CANTON — The National Transportation Safety Board is assuming control of the investigation regarding the natural-gas explosion in downtown Canton, it was announced Friday.
The city also intended to allow some businesses on the west side of the downtown square to re-open as early as noon Friday, although that plan was fluid.
The NTSB investigator in charge, Ravi Chhatre, arrived Thursday night, about 24 hours after the blast that killed one person and injured about a dozen others. He is based in Washington, D.C.
The federal board investigates all pipeline accidents that involve death, substantial property damage or significant injury, Chhatre said during a news conference that began just after 9 a.m. Friday at Graham Hospital.
The purpose of the investigation is to gather facts, not to punish offenders, according to Chhatre.
“The goal is to learn from what happened,” he said. “Nobody can turn the clock backwards. But we can learn from what happened and minimize other communities from suffering like this community did.”
Chhatre said he plans to be in Canton for the next few days, although that time might be extended, depending on what he finds. It appears three other NTSB investigators will be joining Chhatre.
It might take as long as one year before the NTSB issues a report, Chhatre said. The timetable depends on how many other cases the NTSB must investigate.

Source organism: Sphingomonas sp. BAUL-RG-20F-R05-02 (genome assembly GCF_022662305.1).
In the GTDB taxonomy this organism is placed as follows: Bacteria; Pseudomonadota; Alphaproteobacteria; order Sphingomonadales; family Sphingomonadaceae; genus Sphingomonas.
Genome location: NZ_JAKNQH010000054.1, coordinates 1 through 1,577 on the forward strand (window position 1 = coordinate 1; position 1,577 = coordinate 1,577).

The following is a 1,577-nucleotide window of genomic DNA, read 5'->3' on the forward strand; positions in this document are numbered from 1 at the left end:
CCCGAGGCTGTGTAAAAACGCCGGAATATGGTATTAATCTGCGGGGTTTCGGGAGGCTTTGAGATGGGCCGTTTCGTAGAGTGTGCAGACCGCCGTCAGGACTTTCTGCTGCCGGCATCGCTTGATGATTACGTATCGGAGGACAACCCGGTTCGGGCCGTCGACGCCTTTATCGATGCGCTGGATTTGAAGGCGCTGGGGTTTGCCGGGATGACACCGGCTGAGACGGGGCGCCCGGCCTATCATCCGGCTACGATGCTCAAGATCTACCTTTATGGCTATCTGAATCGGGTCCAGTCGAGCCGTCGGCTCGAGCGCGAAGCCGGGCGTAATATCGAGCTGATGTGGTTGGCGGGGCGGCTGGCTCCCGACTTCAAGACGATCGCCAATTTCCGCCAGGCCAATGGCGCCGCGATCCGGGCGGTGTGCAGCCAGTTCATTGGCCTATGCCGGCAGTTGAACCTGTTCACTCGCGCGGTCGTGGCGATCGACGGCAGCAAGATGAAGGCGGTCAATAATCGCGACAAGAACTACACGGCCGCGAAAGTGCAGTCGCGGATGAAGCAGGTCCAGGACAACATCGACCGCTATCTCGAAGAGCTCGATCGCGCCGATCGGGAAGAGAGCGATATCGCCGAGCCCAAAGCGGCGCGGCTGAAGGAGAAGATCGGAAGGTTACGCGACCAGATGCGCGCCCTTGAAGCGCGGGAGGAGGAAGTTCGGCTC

Chhatre first visited the explosion site, the Opera House Professional Center, shortly after he arrived in Canton. He said he was heading there directly from the news conference and has yet to interview anybody.
“I’m going … to find out what is happening, assess the scene and decide what I want to do next,” Chhatre said.
Canton authorities welcome the federal help, according to police Chief Rick Nichols. Henceforth, local authorities will be in charge not of the blast location but of the areas that surround it.
It hasn’t been determined which downtown buildings might be demolished, according to Nichols.
“There’s some concern on the accuracy of the buildings that they said were condemned,” he said. “You’ve got a few different entities that are reviewing this to decide what’s good and not good, and I think there’s a little confusion on which ones are going to be destroyed.
“The Opera House was by far the hardest hit, other than the building sitting behind it, which was completely destroyed.”
No additional public briefings have been scheduled Friday, Nichols said.
Nick Vlahos can be reached at 686-3285 and firstname.lastname@example.org. Follow him on Twitter @VlahosNick.